The Grand Old Iranian Feast

With the great Iranian harvest festival approaching, I’ve got food on my mind.

Okay. I often have food on my mind.

But I’m not alone. Zoroastrians are religious about food, and who can blame them? There are, by name at least, seventeen feast days on the Zoroastrian calendar. Eight of these feasts are observed religiously. Imagine having eight Thanksgivings throughout the year!

And no, they don’t fast.

After the harvest feast of September comes Mehregan, a particularly significant feast. It is also a harvest feast, by virtue of its placement on the second day of October. It is the Feast of Mehr, or Mithra. Mehr represents two things in the Iranian mind: ethically, faithfulness to contracts, and symbolically, the sun. Thinking of the crucial role the sun plays in the harvest, and thinking of agriculture as a crucial contract with the earth, one can easily see that Mehr is as good a celestial power as any to be recognized at the onset of Autumn.

Not to suggest that there aren’t other good times to throw a feast. The ancient Iranians also had a Spring feast, a feast for the rains, a Summer feast, a round-up feast (yes, like the cowboys have), a Winter fire feast, and an “All Souls Feast” at the year’s end.

Each Zoroastrian congregation celebrated these festivals by attending religious services early in the day, devoted always to Ahura Mazda, and then by gathering in joyful assemblies, with feasts at which food was eaten communally which had been blessed at the services. Rich and poor met together on these occasions, which were times of general goodwill, when quarrels were made up and friendships renewed and strengthened.

Mary Boyce, Zoroastrians

As I have mentioned more than once before, I was raised in an Iranian religion that has little regard for its pre-Islamic Iranian heritage. I never heard of these feasts as a Bahá’í. If my family had a feast day, that was Thanksgiving. I really liked Thanksgiving. Turkey Day was right up there with Halloween and Independence Day. Thanksgiving was one of those Western holidays that we were free to observe because of its lack of any strong ties to Christianity. It would have been a slippery slope. It seems harmless enough to have a Christmas dinner, but next thing you know you’re fasting for Ramadan. You have to nip these things in the bud!

I attended my first Zoroastrian New Year’s (No Rooz) celebration last Spring, and I’ve been meaning to write something down about what a pleasant experience it was. I went to the fire temple first, with no real intention of joining the festivities in the community hall. I enjoy the fire temple, and I’d go much more often if it were in a more convenient location. It’s a quiet, casual experience. One is expected to remove one’s shoes and wear a cap, but that’s not much to ask. I wouldn’t be comfortable tracking dirt in there anyway, and though the cap is a bit formal for my general liking, it gives me a comfortable sense of—how should I put it—spiritual discipline.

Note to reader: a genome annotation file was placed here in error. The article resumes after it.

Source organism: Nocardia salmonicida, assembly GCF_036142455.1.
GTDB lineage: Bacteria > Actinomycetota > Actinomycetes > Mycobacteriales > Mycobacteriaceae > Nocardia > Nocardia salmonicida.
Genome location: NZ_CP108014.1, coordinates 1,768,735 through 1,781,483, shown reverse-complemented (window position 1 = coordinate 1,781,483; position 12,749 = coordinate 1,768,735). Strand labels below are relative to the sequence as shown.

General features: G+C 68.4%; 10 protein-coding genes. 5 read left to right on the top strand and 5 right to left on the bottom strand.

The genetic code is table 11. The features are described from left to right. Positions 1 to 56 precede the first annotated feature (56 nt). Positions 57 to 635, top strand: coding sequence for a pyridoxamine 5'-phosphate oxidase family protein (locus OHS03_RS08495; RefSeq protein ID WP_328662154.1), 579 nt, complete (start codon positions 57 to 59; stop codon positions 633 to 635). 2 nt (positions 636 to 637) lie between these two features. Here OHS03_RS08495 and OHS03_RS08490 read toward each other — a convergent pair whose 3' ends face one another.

As for the festivities, well, I’m hesitant to jump into the fray with a lot of Iranian strangers (and thus they’ve remained strangers over the years), but once invited, I generally enjoy myself. And what’s not to like? Good food, song, dance, and conversation.

Someone’s bound to point out that Bahá’ís do have observances which they call “feasts”. The Bahá’í Calendar features nineteen meetings which they call “Nineteen Day Feasts.” These Bahá’í “feasts” may have been originally inspired by Iranian culture, but they have little in common with Zoroastrian feasts, or any other traditional feast, for that matter: Bahá’í “feasts” are not really feasts at all.

The 19-day Feast is administrative in function …

Shoghi Effendi,

The Bahá’í feast is primarily an administrative event. It does generally include food in its “social portion” as any good committee meeting would, but the meeting is generally a rather exclusive affair, being limited to Bahá’ís who have not lost their administrative rights, hence these Bahá’í feasts tend to exclude non-Bahá’ís and Bahá’ís without said administrative rights.

The Zoroastrian feasts are quite literally feasts; traditionally an opportunity for the fortunate to share the bounty of their good fortune with the less fortunate. The Bahá’í feast, though it generally involves food, is more often described as a feast of spiritual sustenance — in a distinctively administrative sense so characteristic of Bahá’í practice.

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